By Eric Fowler
I never really liked research class in high school (Sorry Mrs. Mann). So it’s ironic that research is now a major part of my work as a NEBRASKAland writer.
Dad used to tell me: “Pay attention and you’ll learn something.” Through 9 years of researching stories for NEBRASKAland, I’ve learned that I was never as smart as I thought I was. I’ve also learned about cool things like fluvial geomorphology. Before starting with the magazine, I didn’t even know how to spell that term. But now, thanks to Scott Luedtke, Gene Zuerlein and other Commission biologists, and to reams of reports and studies I’ve reviewed, mostly while working on a 2003 story about the Missouri River, “New Life for the Mighty Mo,” I not only know how to spell fluvial geomorphology, I know what it is: the science of science of how rivers work, especially meandering rivers. Or at least how they’re supposed to work.
Through their twists and turns, meandering rivers are always carving soil and sand away from one bank and depositing it on another. Through time, this process can create wide, sweeping bends that loop back on themselves. Like electricity, water likes to take the path of least resistance, and when given the chance, a river will readily take a shortcut across the neck of meander, leaving behind oxbow or backwater.
The Elkhorn River is lined with oxbows, a fact that is impossible to appreciate unless you’re flying above the river, be it in a Cessna or on Google Earth or the Interactive Map on the Commission’s web site. Study these maps and you can easily see where the Elkhorn used to flow.
I never imagined that I would see the river change course like I did while following the Elkhorn in a Cessna June 16, photographing the historic flooding that was taking place. Thankfully, I’d paid attention to Leudtke and company and recognized what I was seeing when I passed over the neck of a meander west of Stanton. The water ripping a new course through the land was hard to miss. I flew over three other cutoffs that day that I didn’t readily recognize but probably should have but didn’t, probably because everything was under water.
I visited the cutoff near Stanton a week later and was amazed at the amount of sand the river deposited in the upper end of the bend that was now blocked off from the river. Acres and acres of sand, much of it piled 6 to 8 feet above the water line. But photos from the ground didn’t do it justice, so I went back up in the air this week and revisited the spot. Using the tools in our online map, I can now estimate the sand bar in the upper end of the meander covers 40 acres. That’s more land than was lost from the south side of the riverbank, where a homeowner is now even more so in the path of where the river will likely someday flow. The landowner on the north, however, is happy with his new lake. There are winners and losers in this game rivers play.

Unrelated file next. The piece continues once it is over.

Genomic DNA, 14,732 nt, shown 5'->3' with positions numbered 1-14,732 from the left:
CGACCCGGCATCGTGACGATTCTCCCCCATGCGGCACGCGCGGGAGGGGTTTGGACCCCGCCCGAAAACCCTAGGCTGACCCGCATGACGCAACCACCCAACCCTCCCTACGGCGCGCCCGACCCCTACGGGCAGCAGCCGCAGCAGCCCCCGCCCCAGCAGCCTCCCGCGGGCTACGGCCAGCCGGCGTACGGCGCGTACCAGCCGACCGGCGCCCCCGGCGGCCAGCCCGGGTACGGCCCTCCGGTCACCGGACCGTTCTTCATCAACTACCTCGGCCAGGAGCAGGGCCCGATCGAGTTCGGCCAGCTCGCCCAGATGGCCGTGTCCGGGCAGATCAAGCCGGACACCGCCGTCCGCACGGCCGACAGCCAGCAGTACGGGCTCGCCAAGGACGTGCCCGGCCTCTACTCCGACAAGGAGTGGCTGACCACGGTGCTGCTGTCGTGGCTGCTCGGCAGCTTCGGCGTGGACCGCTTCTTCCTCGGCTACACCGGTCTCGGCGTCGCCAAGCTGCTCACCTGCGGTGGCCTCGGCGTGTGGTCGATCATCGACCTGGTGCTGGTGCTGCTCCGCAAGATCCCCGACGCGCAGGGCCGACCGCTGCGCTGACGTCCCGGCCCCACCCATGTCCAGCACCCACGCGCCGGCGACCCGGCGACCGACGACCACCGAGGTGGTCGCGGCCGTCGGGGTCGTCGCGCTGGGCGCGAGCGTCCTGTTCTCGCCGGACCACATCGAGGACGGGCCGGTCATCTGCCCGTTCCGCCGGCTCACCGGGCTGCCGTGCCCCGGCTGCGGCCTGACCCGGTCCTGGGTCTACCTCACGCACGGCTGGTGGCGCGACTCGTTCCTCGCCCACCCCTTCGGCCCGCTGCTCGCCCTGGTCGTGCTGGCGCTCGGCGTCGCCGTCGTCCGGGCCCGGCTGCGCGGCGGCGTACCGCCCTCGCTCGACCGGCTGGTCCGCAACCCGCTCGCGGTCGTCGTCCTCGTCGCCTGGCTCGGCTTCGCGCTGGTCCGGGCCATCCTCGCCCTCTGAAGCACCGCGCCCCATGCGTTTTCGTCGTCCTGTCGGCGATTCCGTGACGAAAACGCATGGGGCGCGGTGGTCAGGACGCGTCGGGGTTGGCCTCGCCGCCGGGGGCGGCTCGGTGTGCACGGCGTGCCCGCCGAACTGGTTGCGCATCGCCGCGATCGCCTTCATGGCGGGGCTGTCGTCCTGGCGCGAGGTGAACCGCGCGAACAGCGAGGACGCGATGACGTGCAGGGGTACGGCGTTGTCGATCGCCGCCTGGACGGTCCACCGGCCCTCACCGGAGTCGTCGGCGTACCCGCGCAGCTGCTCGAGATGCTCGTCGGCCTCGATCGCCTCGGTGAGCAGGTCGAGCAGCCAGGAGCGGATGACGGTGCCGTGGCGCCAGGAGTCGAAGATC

If you live on a river, floods can be tragic. As has been found on the Missouri, which was re-engineered to reduce flooding, they are unstoppable when the rains really come.
But flooding and the processes it drives are a critical part of a natural ecosystem. Overbank flooding pumps essential nutrients into the aquatic ecosystem to benefit fish and wildlife. And when meanders become oxbows, they create new habitat for fish and wildlife. Fly over the Elkhorn and you’ll see a diverse mosaic of these habitats, ranging from newer, lake-like backwaters and oxbows, including the lake at Dead Timber SRA near Scribner, to older ones that are now marshes, riparian woodlands stocked with mature cottonwoods and others with doghair stands of willows, and wide open sandbars or lowland prairie.
Unfortunately, at least for fish, wildlife and those who enjoy them, dams, levies and rip rap that protect farms, homes and businesses on rivers like the Platte and Missouri prevent these natural processes from happening, and as a result, these rivers are not healthy as they could be. That’s not the case with the Elkhorn, which for the most part is still free to do what meandering rivers do, which is a good thing unless it’s your house or corn field that got in the way of the river this summer, or in the case of the Commission, the Cowboy Trail.
In the months to come, you will see more photographs in NEBRASKAland that I captured this year while on and above the Elkhorn and the Missouri and from both land and air, as well as more on the benefits of flooding.
Yes, I did say benefits. That’s another thing I’ve learned. It’s all part of fluvial geomorphology.
See you out there.